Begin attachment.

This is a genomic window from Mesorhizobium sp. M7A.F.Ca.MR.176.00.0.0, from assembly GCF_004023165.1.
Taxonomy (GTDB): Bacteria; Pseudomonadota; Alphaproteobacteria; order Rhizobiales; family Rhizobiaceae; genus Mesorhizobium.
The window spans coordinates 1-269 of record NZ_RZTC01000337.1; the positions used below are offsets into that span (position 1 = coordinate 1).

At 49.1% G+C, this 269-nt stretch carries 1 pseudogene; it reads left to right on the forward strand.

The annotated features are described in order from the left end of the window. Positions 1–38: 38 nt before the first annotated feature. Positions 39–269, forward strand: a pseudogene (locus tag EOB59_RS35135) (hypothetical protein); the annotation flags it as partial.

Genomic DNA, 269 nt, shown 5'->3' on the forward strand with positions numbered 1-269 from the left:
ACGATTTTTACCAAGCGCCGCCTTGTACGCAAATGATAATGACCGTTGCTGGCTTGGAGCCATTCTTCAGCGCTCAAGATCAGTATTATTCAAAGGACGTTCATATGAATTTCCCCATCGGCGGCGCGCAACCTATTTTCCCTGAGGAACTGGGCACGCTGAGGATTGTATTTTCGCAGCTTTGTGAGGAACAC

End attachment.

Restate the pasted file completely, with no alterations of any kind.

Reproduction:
This is a genomic window from Mesorhizobium sp. M7A.F.Ca.MR.176.00.0.0, from assembly GCF_004023165.1.
Taxonomy (GTDB): Bacteria; Pseudomonadota; Alphaproteobacteria; order Rhizobiales; family Rhizobiaceae; genus Mesorhizobium.
The window spans coordinates 1-269 of record NZ_RZTC01000337.1; the positions used below are offsets into that span (position 1 = coordinate 1).

At 49.1% G+C, this 269-nt stretch carries 1 pseudogene; it reads left to right on the forward strand.

The annotated features are described in order from the left end of the window. Positions 1–38: 38 nt before the first annotated feature. Positions 39–269, forward strand: a pseudogene (locus tag EOB59_RS35135) (hypothetical protein); the annotation flags it as partial.

Genomic DNA, 269 nt, shown 5'->3' on the forward strand with positions numbered 1-269 from the left:
ACGATTTTTACCAAGCGCCGCCTTGTACGCAAATGATAATGACCGTTGCTGGCTTGGAGCCATTCTTCAGCGCTCAAGATCAGTATTATTCAAAGGACGTTCATATGAATTTCCCCATCGGCGGCGCGCAACCTATTTTCCCTGAGGAACTGGGCACGCTGAGGATTGTATTTTCGCAGCTTTGTGAGGAACAC